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Arts and Entertainment

The March on Washington: 50 years later
Peter Yarrow remembers playing the March with Dr. Martin Luther King, Jr. 50 years ago

Kabir Bhatia
Peter Yarrow (right) regularly plays the Kent Stage as he tours the country. One of his earliest concerts with Peter, Paul and Mary was in front of more than 200,000 people at the March on Washington
Courtesy of K. Bhatia
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In The Region:
Fifty years ago this summer, Martin Luther King delivered his famous “I Have a Dream” speech in Washington, D.C. With him that day was an up-and-coming folk trio: Peter, Paul and Mary. WKSU’s Kabir Bhatia spoke with Peter Yarrow about his role in the March on Washington.
The March on Washington: 50 years later

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In the summer of ’63, Peter, Paul and Mary were riding high with concert appearances and hit records. But playing universities and folk clubs was about to give way to an event that would provide a beacon for the rest of their career. In Kent last week, Peter Yarrow says the group was both looking back and forward at the time.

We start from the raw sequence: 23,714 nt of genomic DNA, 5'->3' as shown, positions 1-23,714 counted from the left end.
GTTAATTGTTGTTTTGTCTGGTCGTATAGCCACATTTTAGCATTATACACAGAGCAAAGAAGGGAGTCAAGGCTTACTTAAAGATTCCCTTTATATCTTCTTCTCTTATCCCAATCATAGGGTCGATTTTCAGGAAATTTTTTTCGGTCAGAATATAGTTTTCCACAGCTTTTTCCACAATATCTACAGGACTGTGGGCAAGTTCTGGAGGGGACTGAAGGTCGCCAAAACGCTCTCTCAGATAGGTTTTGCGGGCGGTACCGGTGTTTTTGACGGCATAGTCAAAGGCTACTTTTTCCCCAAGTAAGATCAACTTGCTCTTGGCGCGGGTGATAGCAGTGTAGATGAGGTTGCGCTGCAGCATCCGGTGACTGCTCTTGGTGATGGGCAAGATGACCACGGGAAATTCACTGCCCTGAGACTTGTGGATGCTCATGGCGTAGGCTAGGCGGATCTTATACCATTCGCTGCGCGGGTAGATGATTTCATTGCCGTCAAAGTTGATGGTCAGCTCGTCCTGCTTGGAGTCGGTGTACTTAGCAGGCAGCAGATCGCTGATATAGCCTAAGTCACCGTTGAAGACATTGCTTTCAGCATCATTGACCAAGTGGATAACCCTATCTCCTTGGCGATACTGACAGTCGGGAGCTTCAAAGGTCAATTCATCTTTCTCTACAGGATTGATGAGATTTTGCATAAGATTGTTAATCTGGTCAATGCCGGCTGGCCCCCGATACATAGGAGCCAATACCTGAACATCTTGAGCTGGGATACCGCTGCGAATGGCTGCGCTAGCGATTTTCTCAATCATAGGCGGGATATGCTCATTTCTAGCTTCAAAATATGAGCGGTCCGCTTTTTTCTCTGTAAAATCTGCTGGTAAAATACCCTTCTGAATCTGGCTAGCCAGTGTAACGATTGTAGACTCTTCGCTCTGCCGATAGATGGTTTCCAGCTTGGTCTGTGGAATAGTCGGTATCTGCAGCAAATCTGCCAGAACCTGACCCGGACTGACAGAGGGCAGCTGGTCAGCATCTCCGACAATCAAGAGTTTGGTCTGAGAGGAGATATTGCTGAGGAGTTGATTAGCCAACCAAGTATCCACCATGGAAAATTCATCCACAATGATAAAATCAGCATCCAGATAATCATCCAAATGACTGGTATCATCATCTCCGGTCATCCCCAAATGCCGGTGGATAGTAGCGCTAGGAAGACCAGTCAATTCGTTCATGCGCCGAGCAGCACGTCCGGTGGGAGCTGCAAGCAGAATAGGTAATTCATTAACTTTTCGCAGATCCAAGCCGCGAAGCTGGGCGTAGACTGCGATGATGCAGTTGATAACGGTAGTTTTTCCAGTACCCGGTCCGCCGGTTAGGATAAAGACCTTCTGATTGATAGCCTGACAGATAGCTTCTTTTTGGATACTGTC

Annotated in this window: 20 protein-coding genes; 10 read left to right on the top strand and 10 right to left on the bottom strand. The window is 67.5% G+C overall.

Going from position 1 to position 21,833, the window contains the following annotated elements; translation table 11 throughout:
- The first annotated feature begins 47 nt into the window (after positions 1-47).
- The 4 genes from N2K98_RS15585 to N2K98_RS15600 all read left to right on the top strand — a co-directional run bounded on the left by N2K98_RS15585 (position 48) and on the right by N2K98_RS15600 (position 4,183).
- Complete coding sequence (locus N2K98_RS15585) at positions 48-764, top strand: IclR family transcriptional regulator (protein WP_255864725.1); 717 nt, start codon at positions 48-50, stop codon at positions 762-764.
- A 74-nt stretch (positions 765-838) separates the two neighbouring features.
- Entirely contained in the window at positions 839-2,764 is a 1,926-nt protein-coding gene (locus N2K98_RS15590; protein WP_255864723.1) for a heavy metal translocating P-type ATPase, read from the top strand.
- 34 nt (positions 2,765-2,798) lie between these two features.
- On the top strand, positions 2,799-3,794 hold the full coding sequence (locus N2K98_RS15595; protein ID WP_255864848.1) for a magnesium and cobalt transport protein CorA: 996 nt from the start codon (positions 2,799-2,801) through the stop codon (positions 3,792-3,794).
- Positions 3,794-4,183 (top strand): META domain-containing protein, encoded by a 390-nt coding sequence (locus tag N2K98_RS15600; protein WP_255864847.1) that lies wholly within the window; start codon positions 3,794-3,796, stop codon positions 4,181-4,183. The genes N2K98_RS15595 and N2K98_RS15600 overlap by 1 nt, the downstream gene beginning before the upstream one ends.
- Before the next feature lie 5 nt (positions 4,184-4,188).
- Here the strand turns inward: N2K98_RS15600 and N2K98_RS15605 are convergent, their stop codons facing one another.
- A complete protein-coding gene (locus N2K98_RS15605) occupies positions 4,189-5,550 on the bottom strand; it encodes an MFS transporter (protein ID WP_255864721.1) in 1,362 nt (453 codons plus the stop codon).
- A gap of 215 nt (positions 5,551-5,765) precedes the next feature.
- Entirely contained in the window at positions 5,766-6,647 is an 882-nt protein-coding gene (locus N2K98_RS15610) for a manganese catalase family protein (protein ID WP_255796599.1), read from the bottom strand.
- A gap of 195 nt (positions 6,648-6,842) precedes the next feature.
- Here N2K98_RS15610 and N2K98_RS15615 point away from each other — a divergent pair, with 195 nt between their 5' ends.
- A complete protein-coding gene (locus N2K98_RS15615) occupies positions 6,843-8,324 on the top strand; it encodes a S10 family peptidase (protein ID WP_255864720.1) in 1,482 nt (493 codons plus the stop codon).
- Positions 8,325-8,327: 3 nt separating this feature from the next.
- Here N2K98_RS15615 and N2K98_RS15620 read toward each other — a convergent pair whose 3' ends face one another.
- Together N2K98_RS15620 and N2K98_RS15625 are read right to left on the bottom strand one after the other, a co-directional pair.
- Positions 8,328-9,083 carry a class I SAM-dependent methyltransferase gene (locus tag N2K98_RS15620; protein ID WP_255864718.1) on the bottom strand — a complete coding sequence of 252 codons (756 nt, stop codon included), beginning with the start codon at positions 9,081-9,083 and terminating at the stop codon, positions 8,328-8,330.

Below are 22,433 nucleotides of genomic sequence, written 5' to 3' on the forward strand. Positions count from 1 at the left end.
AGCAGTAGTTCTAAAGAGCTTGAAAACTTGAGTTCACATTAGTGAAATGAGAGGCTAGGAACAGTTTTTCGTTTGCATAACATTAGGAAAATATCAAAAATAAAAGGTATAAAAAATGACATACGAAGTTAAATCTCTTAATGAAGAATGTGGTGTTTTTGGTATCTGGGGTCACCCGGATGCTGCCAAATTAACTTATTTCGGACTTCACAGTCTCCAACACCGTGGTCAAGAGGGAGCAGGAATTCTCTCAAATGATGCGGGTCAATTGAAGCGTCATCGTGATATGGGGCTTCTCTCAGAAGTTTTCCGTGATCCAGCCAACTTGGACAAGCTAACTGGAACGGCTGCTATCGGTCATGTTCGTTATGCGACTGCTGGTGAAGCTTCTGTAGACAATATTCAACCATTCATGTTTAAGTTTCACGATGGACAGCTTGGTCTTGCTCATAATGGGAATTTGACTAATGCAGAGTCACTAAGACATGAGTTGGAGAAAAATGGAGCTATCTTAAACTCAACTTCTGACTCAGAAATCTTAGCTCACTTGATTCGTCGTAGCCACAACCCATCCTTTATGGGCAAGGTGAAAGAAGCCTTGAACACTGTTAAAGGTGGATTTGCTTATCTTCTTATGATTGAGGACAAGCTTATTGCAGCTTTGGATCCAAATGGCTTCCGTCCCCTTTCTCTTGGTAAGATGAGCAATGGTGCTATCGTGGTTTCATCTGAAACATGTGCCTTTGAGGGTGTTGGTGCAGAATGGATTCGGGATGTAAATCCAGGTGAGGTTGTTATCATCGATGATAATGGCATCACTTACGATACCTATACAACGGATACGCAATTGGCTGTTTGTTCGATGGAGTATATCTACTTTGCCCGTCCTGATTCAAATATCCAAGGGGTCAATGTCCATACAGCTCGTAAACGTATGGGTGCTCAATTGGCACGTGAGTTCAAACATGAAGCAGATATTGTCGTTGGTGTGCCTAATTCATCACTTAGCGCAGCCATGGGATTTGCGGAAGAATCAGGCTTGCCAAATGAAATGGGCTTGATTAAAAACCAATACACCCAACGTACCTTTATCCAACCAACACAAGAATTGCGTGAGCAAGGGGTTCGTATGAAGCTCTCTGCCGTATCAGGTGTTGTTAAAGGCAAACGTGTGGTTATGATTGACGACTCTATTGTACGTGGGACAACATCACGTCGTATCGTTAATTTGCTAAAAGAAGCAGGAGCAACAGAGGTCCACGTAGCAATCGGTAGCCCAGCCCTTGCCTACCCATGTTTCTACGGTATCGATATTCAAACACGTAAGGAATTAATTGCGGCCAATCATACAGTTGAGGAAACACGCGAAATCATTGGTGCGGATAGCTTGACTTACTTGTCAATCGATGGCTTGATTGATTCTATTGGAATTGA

“We just knew, inside ourselves, that there was an exuberance and a joy. And a sense of historical pain and outrage at what had occurred. But there was a commitment within us that was unbroken.”

That commitment: to garner support for the Civil Rights Act. Standing on the steps of the Lincoln Memorial next to Bob Dylan, contralto Marian Anderson, religious and labor leaders, Yarrow and his cohorts electrified the crowd of a quarter-million people.

“When we started doing concerts we already had a taste of what it was like to sing 'If I Had a Hammer' in front of an audience. And to see something sparked in them when they sang it together that was only a little candlelight. A brilliant flood light coming from everywhere when we were standing there on that podium where Martin Luther King delivered his ‘I Have a Dream’ speech.”

Yarrow still looks back and looks forward today at the promise fulfilled by the March on Washington.

“I carry this impression and this message and strength from being on that march. And that's true for anybody who was there. I don't care if they were in the crowd or on the stage. It was transformational. If we can gather our spirits together and make a commitment, we can achieve miracles. And we did! Because we have a president now who very well could have been chased by a lynch mob if we hadn't had that movement.”

Within two years of the March on Washington, the Civil Rights and Voting Rights Acts would both become law. Peter, Paul and Mary had a string of hits until breaking up in 1970, then reformed a decade later and toured until Mary Travers passed away in 2009. But Peter Yarrow continues advocating for change, and is already slated to play a benefit this spring in Connecticut to honor those killed at Sandy Hook Elementary.

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